In 1968, a University of California professor tested whether a small portable shock device could help nail biters quit their habit (spoiler: it worked!).
The professor, Bradley Bucher, knew nail biting was a common problem. His research showed that in a 1948 study by Coleman and McCalley, a group of 1077 college students had 29% of men and 19% of women that bit their nails.
Roughly 24% of college students bite their nails!
And it’s a serious problem. Nail biting isn’t just about ugly hands. It’s about lowered self confidence, risk of infections and frustrating attempts to quit.
But even with the overwhelming numbers, the professor knew a solution was possible. In the 1950s another study using “negative stimulation” found that after 8 to 10 months, 50% of subjects stopped biting their nails or drastically decreased their habit.
Negative stimulation is part of Aversion Science, an 80+ year old science where the negative stimulus is paired with a habit to make it less pleasurable.
Examples include mixing compounds with alcohol to induce vomiting, smelling rotting food when you are eating sweets, or applying electric shock when you smoke or bite your nails.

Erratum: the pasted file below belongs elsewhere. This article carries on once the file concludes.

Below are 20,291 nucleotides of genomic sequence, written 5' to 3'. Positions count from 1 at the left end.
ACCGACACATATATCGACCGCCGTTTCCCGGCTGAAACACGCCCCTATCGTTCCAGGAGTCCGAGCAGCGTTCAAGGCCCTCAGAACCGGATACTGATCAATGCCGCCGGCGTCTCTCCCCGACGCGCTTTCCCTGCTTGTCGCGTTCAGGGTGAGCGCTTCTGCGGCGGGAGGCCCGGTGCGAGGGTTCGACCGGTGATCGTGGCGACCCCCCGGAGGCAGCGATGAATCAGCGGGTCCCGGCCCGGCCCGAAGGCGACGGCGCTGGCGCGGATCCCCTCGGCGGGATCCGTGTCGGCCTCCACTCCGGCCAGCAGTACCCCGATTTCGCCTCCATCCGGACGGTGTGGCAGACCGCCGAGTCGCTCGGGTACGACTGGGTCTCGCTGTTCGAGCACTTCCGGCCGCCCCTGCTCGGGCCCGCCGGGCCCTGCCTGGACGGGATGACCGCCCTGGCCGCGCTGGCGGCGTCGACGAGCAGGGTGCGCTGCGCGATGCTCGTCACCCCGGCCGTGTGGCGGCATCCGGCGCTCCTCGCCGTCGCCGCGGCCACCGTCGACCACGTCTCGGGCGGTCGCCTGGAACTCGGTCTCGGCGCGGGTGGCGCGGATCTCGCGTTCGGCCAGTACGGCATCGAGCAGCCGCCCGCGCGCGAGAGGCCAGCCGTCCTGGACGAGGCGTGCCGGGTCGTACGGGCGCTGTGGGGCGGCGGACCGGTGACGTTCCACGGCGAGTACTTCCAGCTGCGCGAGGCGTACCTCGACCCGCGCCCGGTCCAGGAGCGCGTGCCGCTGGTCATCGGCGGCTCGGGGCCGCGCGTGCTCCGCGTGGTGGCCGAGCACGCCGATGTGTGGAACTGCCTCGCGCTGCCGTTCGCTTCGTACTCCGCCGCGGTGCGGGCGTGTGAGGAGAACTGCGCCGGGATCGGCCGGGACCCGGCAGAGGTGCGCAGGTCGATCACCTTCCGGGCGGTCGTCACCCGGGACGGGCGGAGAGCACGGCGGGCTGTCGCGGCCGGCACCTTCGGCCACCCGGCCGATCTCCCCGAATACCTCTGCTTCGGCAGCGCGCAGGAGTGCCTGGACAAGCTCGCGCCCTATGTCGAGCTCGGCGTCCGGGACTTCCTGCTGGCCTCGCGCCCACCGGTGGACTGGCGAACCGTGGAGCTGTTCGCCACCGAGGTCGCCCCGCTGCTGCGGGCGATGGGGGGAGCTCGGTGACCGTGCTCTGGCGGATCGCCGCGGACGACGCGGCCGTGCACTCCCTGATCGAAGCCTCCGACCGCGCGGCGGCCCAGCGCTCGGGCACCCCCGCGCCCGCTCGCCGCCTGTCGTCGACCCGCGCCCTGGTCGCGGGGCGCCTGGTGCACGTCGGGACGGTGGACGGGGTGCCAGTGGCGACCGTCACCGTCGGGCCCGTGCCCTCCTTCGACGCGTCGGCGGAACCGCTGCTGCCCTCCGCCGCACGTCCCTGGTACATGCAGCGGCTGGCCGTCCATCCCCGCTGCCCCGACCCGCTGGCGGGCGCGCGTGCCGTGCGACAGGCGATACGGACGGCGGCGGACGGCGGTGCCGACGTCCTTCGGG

Imagine if every time you ate a slice of pizza you got an electric shock. After enough shocks you wouldn’t want to eat pizza anymore.
It’s the same with biting your nails.
So knowing that nail biting was such a common and painful problem, and knowing that negative stimulation had success rates of 50%+, the UCLA professor setup his experiment: college students, long time nail biting, control procedures for accuracy, and electric shock to cure the habit.
On day one the professor measured the participants’ nails, then gave each one a small, portable electric shock device and taught them how to use it.
For the next few weeks patients would shock themselves whenever they put a finger or nail to their mouth. And when they applied a shock, they would record it in a small journal.
His goal was for study participants to achieve “normal nail growth” and the results were remarkable…
The success rates shock had on breaking nail biting habits was inline with other studies — great. But there was a surprising new finding as well.
The professor discovered electric shock led to a change in attention to the habit in almost every case, i.e., instead of doing it subconsciously, subjects immediately became aware of their nail biting.
This was critical, by using electric shock to develop awareness of the habit cues, subjects were able to engage their own self control techniques (self discipline, motivation, etc.) and drastically increase their chance of success.
In 2013, Pavlok rediscovered the power of electric shock to break bad habits like nail biting, smoking, overeating and wasting time online.
Since then, we’ve manufactured a wearable electric shock band that our customers use to successfully break their bad habits.
If you are a nail biter and having trouble quitting, it’s worth trying mild electric shock — and you can become one of the 65% that quit in 5 days or less.
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Habits, Technology & Behavioral Change